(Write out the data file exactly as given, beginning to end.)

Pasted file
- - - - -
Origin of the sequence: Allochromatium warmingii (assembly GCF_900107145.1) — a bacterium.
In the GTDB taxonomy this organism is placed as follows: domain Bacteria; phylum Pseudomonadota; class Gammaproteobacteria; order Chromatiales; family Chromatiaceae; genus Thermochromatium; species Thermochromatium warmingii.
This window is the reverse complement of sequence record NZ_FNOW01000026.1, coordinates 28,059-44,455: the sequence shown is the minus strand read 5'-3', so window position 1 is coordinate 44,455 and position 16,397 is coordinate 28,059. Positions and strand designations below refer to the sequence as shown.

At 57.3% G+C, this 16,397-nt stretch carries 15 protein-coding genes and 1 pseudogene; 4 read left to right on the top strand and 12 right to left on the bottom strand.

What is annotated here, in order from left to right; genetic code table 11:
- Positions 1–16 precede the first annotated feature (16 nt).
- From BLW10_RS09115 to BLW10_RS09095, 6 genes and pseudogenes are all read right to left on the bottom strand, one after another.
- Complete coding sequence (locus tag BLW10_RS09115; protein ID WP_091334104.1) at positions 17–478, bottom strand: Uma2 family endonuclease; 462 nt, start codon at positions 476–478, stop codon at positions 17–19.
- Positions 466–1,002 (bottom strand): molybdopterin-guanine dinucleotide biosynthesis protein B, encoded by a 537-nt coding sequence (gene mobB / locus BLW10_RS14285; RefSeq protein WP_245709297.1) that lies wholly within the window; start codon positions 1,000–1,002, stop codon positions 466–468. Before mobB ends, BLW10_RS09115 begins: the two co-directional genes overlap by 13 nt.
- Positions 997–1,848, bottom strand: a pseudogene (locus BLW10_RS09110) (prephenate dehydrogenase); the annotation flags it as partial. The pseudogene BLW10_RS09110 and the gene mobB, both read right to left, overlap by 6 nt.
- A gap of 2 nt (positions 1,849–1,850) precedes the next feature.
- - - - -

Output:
Origin of the sequence: Allochromatium warmingii (assembly GCF_900107145.1) — a bacterium.
In the GTDB taxonomy this organism is placed as follows: domain Bacteria; phylum Pseudomonadota; class Gammaproteobacteria; order Chromatiales; family Chromatiaceae; genus Thermochromatium; species Thermochromatium warmingii.
This window is the reverse complement of sequence record NZ_FNOW01000026.1, coordinates 28,059-44,455: the sequence shown is the minus strand read 5'-3', so window position 1 is coordinate 44,455 and position 16,397 is coordinate 28,059. Positions and strand designations below refer to the sequence as shown.

At 57.3% G+C, this 16,397-nt stretch carries 15 protein-coding genes and 1 pseudogene; 4 read left to right on the top strand and 12 right to left on the bottom strand.

What is annotated here, in order from left to right; genetic code table 11:
- Positions 1–16 precede the first annotated feature (16 nt).
- From BLW10_RS09115 to BLW10_RS09095, 6 genes and pseudogenes are all read right to left on the bottom strand, one after another.
- Complete coding sequence (locus tag BLW10_RS09115; protein ID WP_091334104.1) at positions 17–478, bottom strand: Uma2 family endonuclease; 462 nt, start codon at positions 476–478, stop codon at positions 17–19.
- Positions 466–1,002 (bottom strand): molybdopterin-guanine dinucleotide biosynthesis protein B, encoded by a 537-nt coding sequence (gene mobB / locus BLW10_RS14285; RefSeq protein WP_245709297.1) that lies wholly within the window; start codon positions 1,000–1,002, stop codon positions 466–468. Before mobB ends, BLW10_RS09115 begins: the two co-directional genes overlap by 13 nt.
- Positions 997–1,848, bottom strand: a pseudogene (locus BLW10_RS09110) (prephenate dehydrogenase); the annotation flags it as partial. The pseudogene BLW10_RS09110 and the gene mobB, both read right to left, overlap by 6 nt.
- A gap of 2 nt (positions 1,849–1,850) precedes the next feature.